Australian cricketer Shane Warne, considered one of the greatest players in history of the sport, has died at the age of 52, his management company confirmed to CNN on Friday.
“It is with great sadness we advise that Shane Keith Warne passed away of a suspected heart attack in Koh Samui, Thailand today, Friday 4th March,” said a statement from MPC Entertainment.
“Shane was found unresponsive in his Villa and despite the best efforts of medical staff, he could not be revived.
“The family requests privacy at this time and will provide further details in due course.”
Warne was one of cricket’s most lethal bowlers, with 708 Test wickets to his name – the most ever for an Australian, and the second-most of all time behind only Muttiah Muralitharan of Sri Lanka.
He was named the Wisden Leading Cricketer in the World on three separate occasions, and one of Wisden’s five cricketers of the 20th century. As a legacy, Warne’s is unrivaled – the sport’s greatest ever leg-spinner.
Perhaps his greatest moment came in the 1993 Ashes series against England when he delivered ‘the ball of the century’ to completely bamboozle Mike Gatting. The video of the delivery has been shared extensively on social media as news of his death spread.
‘You changed cricket’
Warne, who is survived by his three children, brought his international career to an end in 2007 after dazzling the cricket world for 15 years.
He spearheaded Australia’s dominance in the Ashes for over a decade and has been credited with reviving the art of spin bowling, inspiring generations of players that followed.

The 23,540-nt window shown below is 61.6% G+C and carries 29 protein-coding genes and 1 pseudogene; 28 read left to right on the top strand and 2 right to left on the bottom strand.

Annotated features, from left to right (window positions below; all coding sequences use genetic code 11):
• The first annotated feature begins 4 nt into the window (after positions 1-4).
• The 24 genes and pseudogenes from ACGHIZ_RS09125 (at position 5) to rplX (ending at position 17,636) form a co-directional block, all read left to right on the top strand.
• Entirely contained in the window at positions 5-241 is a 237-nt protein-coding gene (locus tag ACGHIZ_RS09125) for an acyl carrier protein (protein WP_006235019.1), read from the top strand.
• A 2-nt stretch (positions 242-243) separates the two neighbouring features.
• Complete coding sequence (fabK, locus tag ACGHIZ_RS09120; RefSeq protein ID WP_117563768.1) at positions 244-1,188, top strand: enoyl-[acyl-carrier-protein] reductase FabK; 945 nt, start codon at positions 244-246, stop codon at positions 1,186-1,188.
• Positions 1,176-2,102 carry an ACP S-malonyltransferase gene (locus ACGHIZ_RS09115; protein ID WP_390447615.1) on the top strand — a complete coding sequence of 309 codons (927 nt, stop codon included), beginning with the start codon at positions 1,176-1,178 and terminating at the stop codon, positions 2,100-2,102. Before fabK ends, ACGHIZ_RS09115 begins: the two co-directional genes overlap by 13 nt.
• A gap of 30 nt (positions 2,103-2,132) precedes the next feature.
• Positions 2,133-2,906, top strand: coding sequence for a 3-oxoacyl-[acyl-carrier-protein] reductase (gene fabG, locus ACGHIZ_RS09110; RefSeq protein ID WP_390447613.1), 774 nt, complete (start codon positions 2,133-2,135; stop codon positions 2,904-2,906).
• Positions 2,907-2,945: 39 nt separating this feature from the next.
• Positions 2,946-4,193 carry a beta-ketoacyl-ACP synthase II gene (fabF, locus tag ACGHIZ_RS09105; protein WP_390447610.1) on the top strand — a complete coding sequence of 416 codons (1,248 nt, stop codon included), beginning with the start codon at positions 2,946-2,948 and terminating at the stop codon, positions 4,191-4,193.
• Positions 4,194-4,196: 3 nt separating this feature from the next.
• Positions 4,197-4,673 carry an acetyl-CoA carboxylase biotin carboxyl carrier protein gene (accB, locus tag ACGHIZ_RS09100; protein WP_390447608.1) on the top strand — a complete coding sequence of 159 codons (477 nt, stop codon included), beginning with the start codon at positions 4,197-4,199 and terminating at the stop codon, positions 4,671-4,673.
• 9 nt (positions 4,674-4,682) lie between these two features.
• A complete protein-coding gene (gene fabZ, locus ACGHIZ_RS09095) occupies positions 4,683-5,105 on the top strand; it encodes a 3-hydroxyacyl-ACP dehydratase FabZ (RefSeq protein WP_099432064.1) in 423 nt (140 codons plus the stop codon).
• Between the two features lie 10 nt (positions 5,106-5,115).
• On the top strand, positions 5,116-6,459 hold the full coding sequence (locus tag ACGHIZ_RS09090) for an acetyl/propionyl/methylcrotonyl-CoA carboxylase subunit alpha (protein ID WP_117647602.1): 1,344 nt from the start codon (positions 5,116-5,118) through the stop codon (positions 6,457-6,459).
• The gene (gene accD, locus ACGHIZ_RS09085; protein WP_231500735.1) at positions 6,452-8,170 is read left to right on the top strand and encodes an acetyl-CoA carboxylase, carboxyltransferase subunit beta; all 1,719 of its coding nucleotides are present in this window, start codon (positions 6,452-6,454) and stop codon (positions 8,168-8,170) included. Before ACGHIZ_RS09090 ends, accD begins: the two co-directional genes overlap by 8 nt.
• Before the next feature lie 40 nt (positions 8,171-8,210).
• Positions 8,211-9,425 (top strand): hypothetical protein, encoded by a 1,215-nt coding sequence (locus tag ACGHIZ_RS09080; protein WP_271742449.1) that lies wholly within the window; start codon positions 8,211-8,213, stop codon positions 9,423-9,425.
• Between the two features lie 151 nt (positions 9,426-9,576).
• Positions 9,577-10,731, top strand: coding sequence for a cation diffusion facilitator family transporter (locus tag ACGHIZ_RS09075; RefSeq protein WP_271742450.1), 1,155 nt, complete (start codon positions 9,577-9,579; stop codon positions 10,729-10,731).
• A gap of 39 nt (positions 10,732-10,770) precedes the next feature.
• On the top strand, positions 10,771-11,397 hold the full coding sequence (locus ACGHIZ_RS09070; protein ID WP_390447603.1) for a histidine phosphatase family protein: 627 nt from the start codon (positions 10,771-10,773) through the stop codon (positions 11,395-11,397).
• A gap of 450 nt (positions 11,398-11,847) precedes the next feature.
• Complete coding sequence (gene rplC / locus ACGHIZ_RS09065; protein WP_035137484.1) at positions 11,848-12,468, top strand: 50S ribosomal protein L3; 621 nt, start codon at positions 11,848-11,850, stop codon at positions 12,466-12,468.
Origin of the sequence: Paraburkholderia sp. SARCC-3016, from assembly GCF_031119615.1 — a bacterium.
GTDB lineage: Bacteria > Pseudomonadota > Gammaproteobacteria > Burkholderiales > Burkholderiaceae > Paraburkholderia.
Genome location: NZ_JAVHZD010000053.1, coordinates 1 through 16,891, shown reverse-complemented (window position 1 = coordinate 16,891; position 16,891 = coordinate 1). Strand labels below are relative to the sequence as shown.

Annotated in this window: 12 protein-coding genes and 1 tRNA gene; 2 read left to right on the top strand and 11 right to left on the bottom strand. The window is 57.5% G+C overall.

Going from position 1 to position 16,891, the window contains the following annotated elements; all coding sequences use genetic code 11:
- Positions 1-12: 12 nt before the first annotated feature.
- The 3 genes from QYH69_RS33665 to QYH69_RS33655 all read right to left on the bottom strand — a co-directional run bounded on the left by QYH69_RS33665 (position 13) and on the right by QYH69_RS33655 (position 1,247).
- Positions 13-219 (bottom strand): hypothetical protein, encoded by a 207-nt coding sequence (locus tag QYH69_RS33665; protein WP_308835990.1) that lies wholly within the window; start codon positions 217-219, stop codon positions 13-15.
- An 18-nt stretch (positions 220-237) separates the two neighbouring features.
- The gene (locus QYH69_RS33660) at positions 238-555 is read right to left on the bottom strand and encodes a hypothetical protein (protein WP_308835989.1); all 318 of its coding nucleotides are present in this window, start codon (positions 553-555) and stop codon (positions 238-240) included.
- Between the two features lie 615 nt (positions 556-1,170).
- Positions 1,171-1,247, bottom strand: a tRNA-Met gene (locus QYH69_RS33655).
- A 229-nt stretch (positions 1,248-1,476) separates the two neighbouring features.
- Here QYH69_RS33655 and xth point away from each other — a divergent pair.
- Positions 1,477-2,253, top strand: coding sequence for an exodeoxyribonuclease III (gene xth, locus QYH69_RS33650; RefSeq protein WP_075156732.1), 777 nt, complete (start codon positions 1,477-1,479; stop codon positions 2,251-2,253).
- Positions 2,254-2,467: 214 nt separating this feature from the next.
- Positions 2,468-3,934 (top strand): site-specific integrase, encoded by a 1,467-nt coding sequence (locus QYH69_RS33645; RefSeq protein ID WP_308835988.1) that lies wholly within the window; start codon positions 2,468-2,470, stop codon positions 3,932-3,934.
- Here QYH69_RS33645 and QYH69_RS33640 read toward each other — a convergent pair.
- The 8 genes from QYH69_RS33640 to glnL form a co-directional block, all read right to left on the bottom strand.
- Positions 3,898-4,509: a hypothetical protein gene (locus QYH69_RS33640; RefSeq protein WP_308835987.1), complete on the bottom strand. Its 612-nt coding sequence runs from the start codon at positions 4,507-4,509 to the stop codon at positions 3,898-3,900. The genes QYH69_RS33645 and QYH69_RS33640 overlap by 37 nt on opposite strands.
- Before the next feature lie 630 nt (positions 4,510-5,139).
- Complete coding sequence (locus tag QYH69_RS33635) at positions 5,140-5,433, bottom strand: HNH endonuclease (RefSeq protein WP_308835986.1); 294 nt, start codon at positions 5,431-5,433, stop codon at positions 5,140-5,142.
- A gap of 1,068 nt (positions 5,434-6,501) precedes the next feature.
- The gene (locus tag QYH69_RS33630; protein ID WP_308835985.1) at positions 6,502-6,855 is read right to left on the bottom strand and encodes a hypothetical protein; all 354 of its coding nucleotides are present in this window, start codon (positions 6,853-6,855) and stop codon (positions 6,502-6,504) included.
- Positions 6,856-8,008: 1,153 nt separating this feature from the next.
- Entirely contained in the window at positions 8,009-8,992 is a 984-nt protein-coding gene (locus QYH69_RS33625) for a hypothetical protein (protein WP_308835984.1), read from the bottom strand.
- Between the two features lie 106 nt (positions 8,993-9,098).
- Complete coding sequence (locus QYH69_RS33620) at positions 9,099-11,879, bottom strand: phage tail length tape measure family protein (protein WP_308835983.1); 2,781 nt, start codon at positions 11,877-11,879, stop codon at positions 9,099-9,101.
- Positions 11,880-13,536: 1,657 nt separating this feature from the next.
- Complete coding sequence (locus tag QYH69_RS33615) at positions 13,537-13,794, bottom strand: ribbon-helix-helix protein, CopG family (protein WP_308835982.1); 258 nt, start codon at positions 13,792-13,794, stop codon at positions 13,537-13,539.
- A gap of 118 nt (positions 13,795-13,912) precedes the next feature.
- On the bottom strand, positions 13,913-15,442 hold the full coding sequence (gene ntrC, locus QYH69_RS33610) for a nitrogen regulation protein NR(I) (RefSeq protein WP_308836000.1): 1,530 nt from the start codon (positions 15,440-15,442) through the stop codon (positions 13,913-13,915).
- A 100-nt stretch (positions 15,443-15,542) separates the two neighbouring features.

Tributes have flooded in since news of his death, with Australian cricketer David Warner sending his thoughts to the families of both Warne and Marsh.
“Two legends of our game have left us too soon,” Warner wrote on social media. “I’m lost for words, and this is extremely sad.
“My thoughts and prayers go out to the Marsh and Warne family. I just can not believe it. rip, you will both be missed.”
India’s current captain Rohit Sharma expressed his shock and sadness over Warne’s death, tweeting that he “still can’t believe it.”
“I’m truly lost for words here, this is extremely sad. An absolute legend and champion of our game has left us,” he added.
A constant thorn in its side throughout his career, England Cricket also posted a tribute to Warne, describing the bowler as “one of the greatest of all-time.”
“A legend. A genius. You changed Cricket,” it wrote.
Warne continued to play Twenty20 franchise cricket until 2013 before retiring from all forms of the sport.
He continued to be involved in the game through his broadcasting and punditry work.